Oyako Gata Ishidōrō, Japanese Stone Lantern - 0101-0197
Stone lanterns, Ishidōrō (石灯籠) in Japanese, are without a doubt the most characteristic part of the traditional Japanese garden. The phenomenon originated from China more than a thousand years ago, from there it spread to Korea and eventually was integrated into Japanese culture as well. All Japanese holy sites, such as Buddhist temples and Shinto shrines, use stone lanterns as sacred light sources. During the 16th century, stone lanterns became very popular among Japanese tea masters and they were used to light the path through the tea garden leading towards the tea house. Ever since then, one or multiple stone lanterns are featured in almost every traditional Japanese garden.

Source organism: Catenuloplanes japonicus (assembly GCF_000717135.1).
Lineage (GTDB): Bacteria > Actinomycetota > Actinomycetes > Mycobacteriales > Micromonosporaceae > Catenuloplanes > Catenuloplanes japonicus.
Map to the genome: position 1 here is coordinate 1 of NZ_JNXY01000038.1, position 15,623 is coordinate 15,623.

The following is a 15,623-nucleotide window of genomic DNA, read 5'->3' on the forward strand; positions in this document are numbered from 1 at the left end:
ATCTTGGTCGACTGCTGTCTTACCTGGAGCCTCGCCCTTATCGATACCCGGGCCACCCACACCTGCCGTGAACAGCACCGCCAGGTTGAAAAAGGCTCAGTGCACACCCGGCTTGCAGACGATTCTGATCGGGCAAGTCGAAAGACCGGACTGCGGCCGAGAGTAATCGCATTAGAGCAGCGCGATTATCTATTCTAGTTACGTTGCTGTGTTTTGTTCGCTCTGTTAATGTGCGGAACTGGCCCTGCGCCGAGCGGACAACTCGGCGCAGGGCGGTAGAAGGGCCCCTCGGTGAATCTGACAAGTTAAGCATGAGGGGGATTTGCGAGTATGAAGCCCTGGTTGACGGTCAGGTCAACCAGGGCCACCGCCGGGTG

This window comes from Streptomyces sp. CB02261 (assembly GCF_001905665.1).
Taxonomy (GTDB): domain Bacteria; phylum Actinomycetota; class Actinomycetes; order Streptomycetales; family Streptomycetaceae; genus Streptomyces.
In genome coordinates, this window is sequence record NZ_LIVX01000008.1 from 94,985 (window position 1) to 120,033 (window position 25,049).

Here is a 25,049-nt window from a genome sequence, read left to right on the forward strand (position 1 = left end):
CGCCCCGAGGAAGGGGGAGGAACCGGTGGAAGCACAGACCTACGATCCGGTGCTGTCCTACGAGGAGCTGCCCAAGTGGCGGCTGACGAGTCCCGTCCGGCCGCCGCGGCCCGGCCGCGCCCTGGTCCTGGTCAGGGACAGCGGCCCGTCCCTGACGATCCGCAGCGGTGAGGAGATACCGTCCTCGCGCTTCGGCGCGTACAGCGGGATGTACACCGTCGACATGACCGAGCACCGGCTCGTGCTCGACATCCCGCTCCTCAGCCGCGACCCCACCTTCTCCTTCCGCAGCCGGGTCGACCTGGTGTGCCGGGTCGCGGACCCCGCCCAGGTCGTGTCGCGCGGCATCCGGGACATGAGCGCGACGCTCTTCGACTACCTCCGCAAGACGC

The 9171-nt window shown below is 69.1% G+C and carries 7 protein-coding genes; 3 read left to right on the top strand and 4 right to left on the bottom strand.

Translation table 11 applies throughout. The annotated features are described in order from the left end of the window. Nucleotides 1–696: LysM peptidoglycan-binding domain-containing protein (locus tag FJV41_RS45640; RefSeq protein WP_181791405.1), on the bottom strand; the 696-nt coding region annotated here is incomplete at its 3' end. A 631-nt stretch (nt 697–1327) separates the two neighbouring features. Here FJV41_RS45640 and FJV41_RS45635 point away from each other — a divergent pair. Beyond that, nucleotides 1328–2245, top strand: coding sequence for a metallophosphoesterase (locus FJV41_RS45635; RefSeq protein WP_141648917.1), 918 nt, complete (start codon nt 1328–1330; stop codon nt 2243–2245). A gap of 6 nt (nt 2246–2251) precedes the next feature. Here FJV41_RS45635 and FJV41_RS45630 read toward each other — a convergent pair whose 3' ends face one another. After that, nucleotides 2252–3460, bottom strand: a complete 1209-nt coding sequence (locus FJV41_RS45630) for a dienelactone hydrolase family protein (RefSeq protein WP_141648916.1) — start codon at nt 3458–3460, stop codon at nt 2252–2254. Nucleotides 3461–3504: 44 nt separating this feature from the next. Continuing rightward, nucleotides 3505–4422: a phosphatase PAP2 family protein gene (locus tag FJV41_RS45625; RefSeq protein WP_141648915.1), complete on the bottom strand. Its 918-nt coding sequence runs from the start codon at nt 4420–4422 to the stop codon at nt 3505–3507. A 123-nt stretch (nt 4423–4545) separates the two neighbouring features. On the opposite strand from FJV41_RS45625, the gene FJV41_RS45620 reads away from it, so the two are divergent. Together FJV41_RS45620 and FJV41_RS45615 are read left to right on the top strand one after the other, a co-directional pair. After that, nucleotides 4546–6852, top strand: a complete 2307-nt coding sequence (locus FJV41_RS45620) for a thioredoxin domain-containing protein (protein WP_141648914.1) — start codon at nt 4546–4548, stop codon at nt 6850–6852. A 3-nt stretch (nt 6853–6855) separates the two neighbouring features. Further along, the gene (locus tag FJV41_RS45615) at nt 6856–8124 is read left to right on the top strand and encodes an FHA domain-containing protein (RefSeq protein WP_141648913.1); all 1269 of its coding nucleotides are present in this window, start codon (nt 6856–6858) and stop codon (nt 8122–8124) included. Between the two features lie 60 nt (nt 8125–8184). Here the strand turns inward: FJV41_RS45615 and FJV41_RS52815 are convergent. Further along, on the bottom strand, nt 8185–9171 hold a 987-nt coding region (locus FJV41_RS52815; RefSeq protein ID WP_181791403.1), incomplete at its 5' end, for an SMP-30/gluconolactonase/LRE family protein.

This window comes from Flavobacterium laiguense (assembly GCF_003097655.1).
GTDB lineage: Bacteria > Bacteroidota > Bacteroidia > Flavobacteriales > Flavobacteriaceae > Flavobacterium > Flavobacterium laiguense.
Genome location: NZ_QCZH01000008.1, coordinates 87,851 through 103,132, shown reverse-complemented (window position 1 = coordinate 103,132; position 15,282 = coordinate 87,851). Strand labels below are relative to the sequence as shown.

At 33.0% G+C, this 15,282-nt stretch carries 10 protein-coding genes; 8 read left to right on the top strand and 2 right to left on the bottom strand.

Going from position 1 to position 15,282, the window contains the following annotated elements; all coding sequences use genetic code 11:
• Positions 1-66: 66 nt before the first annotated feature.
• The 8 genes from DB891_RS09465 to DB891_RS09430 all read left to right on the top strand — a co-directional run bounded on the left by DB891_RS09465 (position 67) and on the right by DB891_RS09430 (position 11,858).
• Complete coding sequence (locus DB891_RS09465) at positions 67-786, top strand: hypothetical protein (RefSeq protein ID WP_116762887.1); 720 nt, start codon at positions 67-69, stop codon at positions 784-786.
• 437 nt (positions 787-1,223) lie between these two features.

A Japanese stone lantern is made up of multiple independent parts that need to be carefully stacked on top of each other to create a perfectly balanced lantern.
The Oyako Gata Ishidōrō (親子型石灯籠) is a combination of a smaller and bigger lantern that share the same foundation. Oyako is Japanese for parent and child, which refers to the two lanterns. The bigger parent lantern is placed higher in order to watch over the smaller child lantern.
• Origin: Nagoya, Aichi prefecture
• Material: Hirakawa stone (白川石)
• Age: Shōwa Period
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